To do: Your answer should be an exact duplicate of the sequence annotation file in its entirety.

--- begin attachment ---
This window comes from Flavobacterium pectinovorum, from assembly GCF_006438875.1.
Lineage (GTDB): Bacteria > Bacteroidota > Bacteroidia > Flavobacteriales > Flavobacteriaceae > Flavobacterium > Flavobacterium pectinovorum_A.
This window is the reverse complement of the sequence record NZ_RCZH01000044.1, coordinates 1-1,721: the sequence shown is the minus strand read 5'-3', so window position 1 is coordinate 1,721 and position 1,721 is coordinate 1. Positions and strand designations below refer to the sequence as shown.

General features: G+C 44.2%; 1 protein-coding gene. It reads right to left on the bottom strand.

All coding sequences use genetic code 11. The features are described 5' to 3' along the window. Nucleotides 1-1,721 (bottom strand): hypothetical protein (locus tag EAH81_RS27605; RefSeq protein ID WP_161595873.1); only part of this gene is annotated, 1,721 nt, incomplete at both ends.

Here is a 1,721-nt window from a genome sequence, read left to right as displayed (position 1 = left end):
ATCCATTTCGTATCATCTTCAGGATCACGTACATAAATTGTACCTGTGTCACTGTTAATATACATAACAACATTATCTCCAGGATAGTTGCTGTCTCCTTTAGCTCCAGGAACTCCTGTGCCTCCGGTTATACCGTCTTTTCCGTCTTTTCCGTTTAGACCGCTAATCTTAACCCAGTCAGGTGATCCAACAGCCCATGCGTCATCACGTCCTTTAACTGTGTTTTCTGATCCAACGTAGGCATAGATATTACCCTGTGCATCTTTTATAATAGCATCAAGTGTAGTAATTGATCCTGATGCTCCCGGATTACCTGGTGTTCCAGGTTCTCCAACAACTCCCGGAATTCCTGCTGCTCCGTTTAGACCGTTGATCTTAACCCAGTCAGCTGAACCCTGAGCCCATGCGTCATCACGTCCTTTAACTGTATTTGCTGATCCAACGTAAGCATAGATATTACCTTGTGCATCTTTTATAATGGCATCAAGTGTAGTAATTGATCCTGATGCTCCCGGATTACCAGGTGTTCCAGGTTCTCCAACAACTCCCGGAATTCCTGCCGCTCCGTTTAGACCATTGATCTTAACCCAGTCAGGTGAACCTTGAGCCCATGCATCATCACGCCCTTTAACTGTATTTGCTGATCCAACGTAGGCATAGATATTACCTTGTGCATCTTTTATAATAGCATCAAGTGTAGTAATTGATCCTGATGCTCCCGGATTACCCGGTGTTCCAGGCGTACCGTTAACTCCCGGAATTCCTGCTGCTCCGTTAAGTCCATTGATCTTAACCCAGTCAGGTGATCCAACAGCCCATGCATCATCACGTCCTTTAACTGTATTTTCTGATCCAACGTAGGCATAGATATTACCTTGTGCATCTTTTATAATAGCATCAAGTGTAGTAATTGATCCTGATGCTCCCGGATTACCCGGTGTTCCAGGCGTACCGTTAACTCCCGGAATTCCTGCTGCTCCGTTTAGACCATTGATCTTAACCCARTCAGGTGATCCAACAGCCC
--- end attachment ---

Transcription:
This window comes from Flavobacterium pectinovorum, from assembly GCF_006438875.1.
Lineage (GTDB): Bacteria > Bacteroidota > Bacteroidia > Flavobacteriales > Flavobacteriaceae > Flavobacterium > Flavobacterium pectinovorum_A.
This window is the reverse complement of the sequence record NZ_RCZH01000044.1, coordinates 1-1,721: the sequence shown is the minus strand read 5'-3', so window position 1 is coordinate 1,721 and position 1,721 is coordinate 1. Positions and strand designations below refer to the sequence as shown.

General features: G+C 44.2%; 1 protein-coding gene. It reads right to left on the bottom strand.

All coding sequences use genetic code 11. The features are described 5' to 3' along the window. Nucleotides 1-1,721 (bottom strand): hypothetical protein (locus tag EAH81_RS27605; RefSeq protein ID WP_161595873.1); only part of this gene is annotated, 1,721 nt, incomplete at both ends.

Here is a 1,721-nt window from a genome sequence, read left to right as displayed (position 1 = left end):
ATCCATTTCGTATCATCTTCAGGATCACGTACATAAATTGTACCTGTGTCACTGTTAATATACATAACAACATTATCTCCAGGATAGTTGCTGTCTCCTTTAGCTCCAGGAACTCCTGTGCCTCCGGTTATACCGTCTTTTCCGTCTTTTCCGTTTAGACCGCTAATCTTAACCCAGTCAGGTGATCCAACAGCCCATGCGTCATCACGTCCTTTAACTGTGTTTTCTGATCCAACGTAGGCATAGATATTACCCTGTGCATCTTTTATAATAGCATCAAGTGTAGTAATTGATCCTGATGCTCCCGGATTACCTGGTGTTCCAGGTTCTCCAACAACTCCCGGAATTCCTGCTGCTCCGTTTAGACCGTTGATCTTAACCCAGTCAGCTGAACCCTGAGCCCATGCGTCATCACGTCCTTTAACTGTATTTGCTGATCCAACGTAAGCATAGATATTACCTTGTGCATCTTTTATAATGGCATCAAGTGTAGTAATTGATCCTGATGCTCCCGGATTACCAGGTGTTCCAGGTTCTCCAACAACTCCCGGAATTCCTGCCGCTCCGTTTAGACCATTGATCTTAACCCAGTCAGGTGAACCTTGAGCCCATGCATCATCACGCCCTTTAACTGTATTTGCTGATCCAACGTAGGCATAGATATTACCTTGTGCATCTTTTATAATAGCATCAAGTGTAGTAATTGATCCTGATGCTCCCGGATTACCCGGTGTTCCAGGCGTACCGTTAACTCCCGGAATTCCTGCTGCTCCGTTAAGTCCATTGATCTTAACCCAGTCAGGTGATCCAACAGCCCATGCATCATCACGTCCTTTAACTGTATTTTCTGATCCAACGTAGGCATAGATATTACCTTGTGCATCTTTTATAATAGCATCAAGTGTAGTAATTGATCCTGATGCTCCCGGATTACCCGGTGTTCCAGGCGTACCGTTAACTCCCGGAATTCCTGCTGCTCCGTTTAGACCATTGATCTTAACCCARTCAGGTGATCCAACAGCCC